Rodriguez HP, Wilson IB, Landon BE, et al. Voluntary physician switching by human immunodeficiency virus-infected individuals: a national study of patient, physician, and organizational factors. Med Care 2007 Mar;45(3):89-198. Select to access the abstract in PubMed®.

Lee GM. Varicella vaccination in adults: is it cost-effective? Clin Infect Dis 2007 Apr;44(8):1049-50. Select to access the abstract in PubMed®.

Grossman JM, Gerland A, Reed MC, et al. Physicians' experiences using commercial e-prescribing systems. Health Aff 2007 Apr 3;26(3):w393-w404. Select to access the abstract in PubMed®.

Gozalo PL, Miller SC. Hospice enrollment and evaluation of its causal effect on hospitalization of dying nursing home patients. Health Serv Res 2007 Apr;42(2):587-610. Select to access the abstract in PubMed®.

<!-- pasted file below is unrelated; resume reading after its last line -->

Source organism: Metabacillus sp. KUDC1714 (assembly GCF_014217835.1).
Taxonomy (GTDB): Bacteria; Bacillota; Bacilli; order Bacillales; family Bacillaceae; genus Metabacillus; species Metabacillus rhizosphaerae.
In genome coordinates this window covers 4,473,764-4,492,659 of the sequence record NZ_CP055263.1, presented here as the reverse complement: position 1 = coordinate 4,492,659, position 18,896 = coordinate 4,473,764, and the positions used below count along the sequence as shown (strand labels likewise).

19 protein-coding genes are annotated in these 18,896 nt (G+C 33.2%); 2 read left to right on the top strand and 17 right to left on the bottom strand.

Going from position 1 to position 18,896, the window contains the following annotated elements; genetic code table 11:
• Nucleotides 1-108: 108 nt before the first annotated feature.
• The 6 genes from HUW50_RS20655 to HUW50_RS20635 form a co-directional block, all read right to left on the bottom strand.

Bazzoli GJ, Clement JP, Lindrooth RC, et al. Hospital financial condition and operational decisions related to the quality of hospital care. Med Care Res Rev 2007 Apr;64(2):148-68. Select to access the abstract in PubMed®.

Chandler SM, Garcia SM, McCormick DP. Consistency of diagnostic criteria for acute otitis media: a review of the recent literature. Clin Pediatr 2007 Mar;46(2):99-108. Select to access the abstract in PubMed®.

If you are a new subscriber or would like to reference information in a previous issue, an archive of this newsletter can be found on AHRQ's Web site at

Contact Information

Please address comments and questions to Nancy Comfort at or (301) 427-1866.

Current as of August 2007


The information on this page is archived and provided for reference purposes only.